Filed under: Health Law, Health Policy Community
Professor John Jacobi took part in the Council on State Public Affairs’ “New Jersey State of Health” symposium, covered by NJ BIZ and NJ Spotlight. The symposium brought together the state’s leading health policy experts to discuss and formulate responses to the challenges wrought by the implementation of the ACA.
NJ Spotlight reports that:
The discussion on the future of long-term future of healthcare followed panel discussions on the implementation of the health benefit exchange and Medicaid eligibility expansion, key features of the 2010 Affordable Care Act that are both scheduled to beginning covering more New Jersey residents on January 1, 2014.
Seton Hall health law professor John V. Jacobi noted the challenge involved in informing uninsured residents about the new options. The exchange will be an online marketplace in which uninsured people can buy coverage and learn whether they are eligible for federal subsidies.
NJ Biz notes that:
Seton Hall Law School Professor John V. Jacobi said that between Medicaid expansion and the subsidized health plans to be sold on the exchange, “there will certainly be hundreds of thousands of people covered,” among New Jersey’s nearly 1 million uninsured.
“There are several barriers to getting those people covered, and one is the information deficit,” Jacobi said. “People who are uninsured are typically very busy people who struggle to make their rent and put food on the table, and they are not engaged in the rollout of the ACA. So getting navigators and health educators and information to those people is going to be very important.”
The federal Department of Health and Human Services has allocated $1.5 million to fund navigators in New Jersey, which health care experts have said won’t be adequate.
[Assemblyman Herb Conaway Jr. (D-Delran), chair of the Assembly health committee] said outreach to the public will be crucial. The state Department of Banking and Insurance still has an unspent federal grant of nearly $7.6 million it received to help plan a state-run exchange; the state opted instead for HHS to build the exchange for New Jersey. DOBI is talking to HHS about how that money can be used, and Conaway said it’s key that navigators get that money.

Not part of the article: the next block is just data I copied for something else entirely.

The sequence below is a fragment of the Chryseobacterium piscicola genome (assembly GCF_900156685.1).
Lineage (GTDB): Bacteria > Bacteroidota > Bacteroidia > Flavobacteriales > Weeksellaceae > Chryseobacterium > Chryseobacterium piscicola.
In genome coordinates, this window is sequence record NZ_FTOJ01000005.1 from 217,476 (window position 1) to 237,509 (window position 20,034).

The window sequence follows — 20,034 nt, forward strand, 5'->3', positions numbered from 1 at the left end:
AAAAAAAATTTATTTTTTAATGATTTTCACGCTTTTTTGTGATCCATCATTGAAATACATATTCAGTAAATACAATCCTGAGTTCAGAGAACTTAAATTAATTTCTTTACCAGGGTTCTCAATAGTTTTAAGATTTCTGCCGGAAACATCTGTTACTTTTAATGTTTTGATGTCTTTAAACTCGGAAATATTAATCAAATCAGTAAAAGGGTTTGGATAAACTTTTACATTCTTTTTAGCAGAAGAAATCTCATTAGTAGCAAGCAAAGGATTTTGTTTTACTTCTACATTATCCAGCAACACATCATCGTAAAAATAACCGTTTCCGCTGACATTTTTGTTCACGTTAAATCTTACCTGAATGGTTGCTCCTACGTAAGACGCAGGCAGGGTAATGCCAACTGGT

“It’s really going to be those community-based organizations that know how to reach and communicate with (the uninsured) that are going to be so important for reaching the people who need to be in the exchange,” he said. “That certainly would be an appropriate use for that money.”
Jacobi said the uninsured in New Jersey, “are mostly people associated with the workplace. Most are in families with workers, full-time or part-time workers, and dependents of workers,” who either can’t afford to buy insurance at their workplace, or their employer doesn’t offer it.
Filed under: Bioethics, Health Law, Health Policy Community
“Embryos are living members of the human species,” declared Professor O. Carter Snead of Notre Dame Law School during a presentation to Professor Jordan Paradise’s Law and Genetics class at Seton Hall Law School. Professor Snead, former General Counsel to The President’s Council on Bioethics under President George W. Bush, lectured and met with students during his residence as Visiting Health Law Scholar at Seton Hall Law School. Professor Snead presented a lecture to the Law and Genetics class that compared embryonic stem cell patenting in the United States and Europe.
In an interview with Health Reform Watch before his presentation, Professor Snead reflected on his career in bioethics, the role bioethics plays in politics, and the current need for bioethical input.